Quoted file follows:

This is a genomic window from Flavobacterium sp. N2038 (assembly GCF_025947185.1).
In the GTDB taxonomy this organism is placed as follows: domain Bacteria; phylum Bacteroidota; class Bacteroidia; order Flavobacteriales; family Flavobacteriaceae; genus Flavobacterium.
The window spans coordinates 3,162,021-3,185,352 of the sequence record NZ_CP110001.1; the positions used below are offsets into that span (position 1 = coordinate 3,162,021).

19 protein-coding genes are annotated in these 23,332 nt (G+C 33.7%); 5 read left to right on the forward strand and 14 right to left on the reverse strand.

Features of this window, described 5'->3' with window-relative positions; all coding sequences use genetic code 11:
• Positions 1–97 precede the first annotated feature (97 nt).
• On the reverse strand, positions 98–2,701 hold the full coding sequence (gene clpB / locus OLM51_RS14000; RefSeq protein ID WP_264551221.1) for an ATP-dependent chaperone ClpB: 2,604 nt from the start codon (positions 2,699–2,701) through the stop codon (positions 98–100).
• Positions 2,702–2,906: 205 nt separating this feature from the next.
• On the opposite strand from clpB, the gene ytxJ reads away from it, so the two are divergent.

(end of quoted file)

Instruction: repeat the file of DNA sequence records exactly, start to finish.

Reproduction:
This is a genomic window from Flavobacterium sp. N2038 (assembly GCF_025947185.1).
In the GTDB taxonomy this organism is placed as follows: domain Bacteria; phylum Bacteroidota; class Bacteroidia; order Flavobacteriales; family Flavobacteriaceae; genus Flavobacterium.
The window spans coordinates 3,162,021-3,185,352 of the sequence record NZ_CP110001.1; the positions used below are offsets into that span (position 1 = coordinate 3,162,021).

19 protein-coding genes are annotated in these 23,332 nt (G+C 33.7%); 5 read left to right on the forward strand and 14 right to left on the reverse strand.

Features of this window, described 5'->3' with window-relative positions; all coding sequences use genetic code 11:
• Positions 1–97 precede the first annotated feature (97 nt).
• On the reverse strand, positions 98–2,701 hold the full coding sequence (gene clpB / locus OLM51_RS14000; RefSeq protein ID WP_264551221.1) for an ATP-dependent chaperone ClpB: 2,604 nt from the start codon (positions 2,699–2,701) through the stop codon (positions 98–100).
• Positions 2,702–2,906: 205 nt separating this feature from the next.
• On the opposite strand from clpB, the gene ytxJ reads away from it, so the two are divergent.